Drug Prices - Part II
For the complete story, read my previous blog: Drug Prices - Part I, posted on December 16th before you read this.
Generic drug manufacturers can offer their products at lower prices than the company that initially developed a given drug because they aren't required to repeat costly animal and clinical research on ingredients or drugs already approved. In 2002, generic sales accounted for over 50% of all prescriptions in the US and in the next five years several highly successful drugs will go off patent opening the door for more generic entrants.
The ascent of generics wouldn't have such a big impact on the bottom line of drug companies if research labs were turning out a stream of successful new drugs. But while the annual R&D spending between 1993 and 2004 increased almost 150% from $16 to nearly $40 billion, the number of new drug applications submitted to FDA only grew 38%, and has generally declined since 1999.
So with a lack of new products, from where does the money come to support R&D? The industry is investing more to maximize revenue from existing products, e.g., increasing marketing efforts and studying potential new indications, dosage forms, and/or combinations of old drugs. Some companies have raised drug prices. Others are forming alliances with other firms to jointly develop potential drugs and share the costs or entering the generics business. Most are cutting internal costs while others are outsourcing some research and manufacturing work to other countries with lower labor costs.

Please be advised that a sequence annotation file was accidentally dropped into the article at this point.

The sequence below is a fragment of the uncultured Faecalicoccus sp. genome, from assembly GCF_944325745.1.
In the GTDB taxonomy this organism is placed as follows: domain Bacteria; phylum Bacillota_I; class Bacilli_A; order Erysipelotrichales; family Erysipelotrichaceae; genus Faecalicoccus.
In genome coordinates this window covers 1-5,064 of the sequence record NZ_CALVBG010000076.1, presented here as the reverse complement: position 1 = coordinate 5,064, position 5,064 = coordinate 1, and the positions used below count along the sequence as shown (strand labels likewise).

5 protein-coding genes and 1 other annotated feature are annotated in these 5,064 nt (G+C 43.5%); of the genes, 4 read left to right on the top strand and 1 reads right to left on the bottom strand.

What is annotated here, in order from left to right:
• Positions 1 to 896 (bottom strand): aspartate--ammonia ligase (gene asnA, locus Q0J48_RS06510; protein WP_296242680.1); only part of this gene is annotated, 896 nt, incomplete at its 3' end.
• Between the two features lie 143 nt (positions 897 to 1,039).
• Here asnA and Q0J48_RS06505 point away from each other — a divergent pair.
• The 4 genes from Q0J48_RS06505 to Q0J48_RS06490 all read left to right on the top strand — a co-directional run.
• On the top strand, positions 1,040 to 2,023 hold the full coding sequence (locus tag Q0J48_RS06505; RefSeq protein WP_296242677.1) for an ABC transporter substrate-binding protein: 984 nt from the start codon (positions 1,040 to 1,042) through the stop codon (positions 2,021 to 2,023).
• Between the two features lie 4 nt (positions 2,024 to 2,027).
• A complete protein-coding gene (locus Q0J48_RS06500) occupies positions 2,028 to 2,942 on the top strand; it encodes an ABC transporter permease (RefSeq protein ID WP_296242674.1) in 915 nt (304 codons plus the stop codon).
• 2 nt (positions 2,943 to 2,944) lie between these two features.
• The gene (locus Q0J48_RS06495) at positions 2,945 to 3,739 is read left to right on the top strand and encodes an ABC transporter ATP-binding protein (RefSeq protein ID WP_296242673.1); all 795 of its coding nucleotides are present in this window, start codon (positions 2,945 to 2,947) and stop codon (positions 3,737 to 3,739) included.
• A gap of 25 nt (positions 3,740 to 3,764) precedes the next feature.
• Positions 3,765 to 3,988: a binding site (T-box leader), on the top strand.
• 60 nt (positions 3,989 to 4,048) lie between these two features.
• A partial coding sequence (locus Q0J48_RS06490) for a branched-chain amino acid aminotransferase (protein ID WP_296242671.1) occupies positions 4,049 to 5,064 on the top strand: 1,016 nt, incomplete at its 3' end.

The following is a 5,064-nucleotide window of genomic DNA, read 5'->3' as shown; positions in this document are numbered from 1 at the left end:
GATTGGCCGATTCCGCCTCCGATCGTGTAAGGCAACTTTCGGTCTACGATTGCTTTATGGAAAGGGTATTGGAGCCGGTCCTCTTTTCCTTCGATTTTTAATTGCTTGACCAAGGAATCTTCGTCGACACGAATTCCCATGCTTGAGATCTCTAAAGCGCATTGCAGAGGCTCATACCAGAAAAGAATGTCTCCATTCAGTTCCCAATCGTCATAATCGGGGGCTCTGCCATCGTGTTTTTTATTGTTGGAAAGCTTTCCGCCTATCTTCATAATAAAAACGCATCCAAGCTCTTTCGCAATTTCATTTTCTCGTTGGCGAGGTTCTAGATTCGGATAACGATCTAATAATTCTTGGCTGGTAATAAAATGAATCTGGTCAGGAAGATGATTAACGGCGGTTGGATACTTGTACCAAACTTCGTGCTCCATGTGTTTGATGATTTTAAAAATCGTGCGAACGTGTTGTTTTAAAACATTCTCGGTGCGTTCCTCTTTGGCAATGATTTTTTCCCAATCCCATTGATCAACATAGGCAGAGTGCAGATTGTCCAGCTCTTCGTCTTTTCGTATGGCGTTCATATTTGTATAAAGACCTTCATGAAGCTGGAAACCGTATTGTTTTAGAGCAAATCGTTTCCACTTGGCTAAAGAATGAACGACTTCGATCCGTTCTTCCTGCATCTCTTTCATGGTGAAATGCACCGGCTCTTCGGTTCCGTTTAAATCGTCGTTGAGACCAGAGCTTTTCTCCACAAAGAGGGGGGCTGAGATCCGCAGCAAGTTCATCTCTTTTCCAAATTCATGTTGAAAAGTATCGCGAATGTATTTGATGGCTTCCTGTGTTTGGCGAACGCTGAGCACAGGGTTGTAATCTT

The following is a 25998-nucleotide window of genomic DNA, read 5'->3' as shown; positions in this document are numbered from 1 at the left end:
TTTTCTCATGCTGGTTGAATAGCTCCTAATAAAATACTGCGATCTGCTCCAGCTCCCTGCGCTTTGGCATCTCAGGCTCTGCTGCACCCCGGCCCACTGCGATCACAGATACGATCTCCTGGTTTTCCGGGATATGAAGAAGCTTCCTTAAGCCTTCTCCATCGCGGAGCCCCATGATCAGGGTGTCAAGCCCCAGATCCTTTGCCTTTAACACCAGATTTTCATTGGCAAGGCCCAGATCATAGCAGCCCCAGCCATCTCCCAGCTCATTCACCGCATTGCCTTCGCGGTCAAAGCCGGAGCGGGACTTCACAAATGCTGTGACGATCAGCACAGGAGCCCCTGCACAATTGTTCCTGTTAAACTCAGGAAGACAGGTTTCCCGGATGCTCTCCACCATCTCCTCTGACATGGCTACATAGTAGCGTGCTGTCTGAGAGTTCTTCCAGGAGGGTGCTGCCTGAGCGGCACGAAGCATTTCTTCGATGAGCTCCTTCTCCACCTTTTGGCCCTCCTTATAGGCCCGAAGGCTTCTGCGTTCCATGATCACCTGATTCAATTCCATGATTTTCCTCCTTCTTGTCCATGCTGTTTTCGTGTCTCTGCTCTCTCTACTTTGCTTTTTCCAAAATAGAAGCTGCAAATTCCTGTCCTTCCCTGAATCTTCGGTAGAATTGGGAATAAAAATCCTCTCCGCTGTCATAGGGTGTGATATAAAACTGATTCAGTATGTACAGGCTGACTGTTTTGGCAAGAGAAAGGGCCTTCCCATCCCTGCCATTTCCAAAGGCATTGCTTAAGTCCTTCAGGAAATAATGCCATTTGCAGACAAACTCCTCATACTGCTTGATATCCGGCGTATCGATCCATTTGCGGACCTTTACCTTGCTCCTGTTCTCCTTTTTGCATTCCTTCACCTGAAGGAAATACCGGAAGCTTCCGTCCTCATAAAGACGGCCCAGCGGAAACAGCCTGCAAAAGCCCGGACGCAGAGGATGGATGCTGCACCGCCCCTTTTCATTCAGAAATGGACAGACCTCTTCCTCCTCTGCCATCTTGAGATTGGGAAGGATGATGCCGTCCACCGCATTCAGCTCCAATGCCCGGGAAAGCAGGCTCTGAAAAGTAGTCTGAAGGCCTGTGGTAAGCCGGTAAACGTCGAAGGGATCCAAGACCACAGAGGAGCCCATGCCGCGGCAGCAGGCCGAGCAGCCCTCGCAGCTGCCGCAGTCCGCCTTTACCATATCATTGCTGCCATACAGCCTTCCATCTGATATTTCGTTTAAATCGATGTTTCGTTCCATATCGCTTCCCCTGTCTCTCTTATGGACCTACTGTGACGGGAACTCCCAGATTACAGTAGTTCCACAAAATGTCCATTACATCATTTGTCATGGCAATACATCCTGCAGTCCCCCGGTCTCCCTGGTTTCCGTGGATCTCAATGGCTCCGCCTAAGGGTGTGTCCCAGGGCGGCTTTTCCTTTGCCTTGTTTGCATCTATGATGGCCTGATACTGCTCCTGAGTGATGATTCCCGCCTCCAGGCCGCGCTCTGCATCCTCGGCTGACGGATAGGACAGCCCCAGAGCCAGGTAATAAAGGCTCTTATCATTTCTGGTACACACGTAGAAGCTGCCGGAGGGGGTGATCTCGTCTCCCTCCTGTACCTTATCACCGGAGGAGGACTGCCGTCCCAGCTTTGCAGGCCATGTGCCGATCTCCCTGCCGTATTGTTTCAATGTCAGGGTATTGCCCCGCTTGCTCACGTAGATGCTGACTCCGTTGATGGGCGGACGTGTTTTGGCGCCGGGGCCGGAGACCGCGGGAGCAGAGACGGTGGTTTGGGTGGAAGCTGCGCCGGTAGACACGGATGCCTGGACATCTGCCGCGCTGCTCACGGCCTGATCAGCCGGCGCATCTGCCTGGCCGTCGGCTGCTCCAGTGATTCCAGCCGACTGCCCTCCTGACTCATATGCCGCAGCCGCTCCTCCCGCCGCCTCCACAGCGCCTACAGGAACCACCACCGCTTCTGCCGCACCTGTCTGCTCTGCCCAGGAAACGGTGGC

Another important question is why do U.S. consumers pay significantly more for drugs than citizens of other countries? It's true that brand name drugs are generally more expensive in the U.S. because governments in most other countries play a role in setting prescription drug prices and regulating profits. While there is debate whether prescription costs in the U.S. should have government regulation, some argue that this will not guarantee lower prices and may have unintended consequences, particularly if industry incentives to invest in research for new products are stifled.
But according to an economics analysis reported in 2004, it's not accurate to say that the U.S. has higher drug prices than other countries across the board. While brand name drugs still under patent protection were 25% to 45% more expensive in the U.S., generic drugs in the U.S. are among the cheapest in the world because multiple generic companies usually market a drug once its patent expires and there is intense price competition among them. In addition, when prescription drugs were converted to over-the-counter status (can be purchased without a prescription), no other country comes close to the low prices in the U.S. The conclusion was that Americans pay more for drugs when they are first introduced and less as the compounds get older, while citizens of other countries pay less in the beginning and more later on.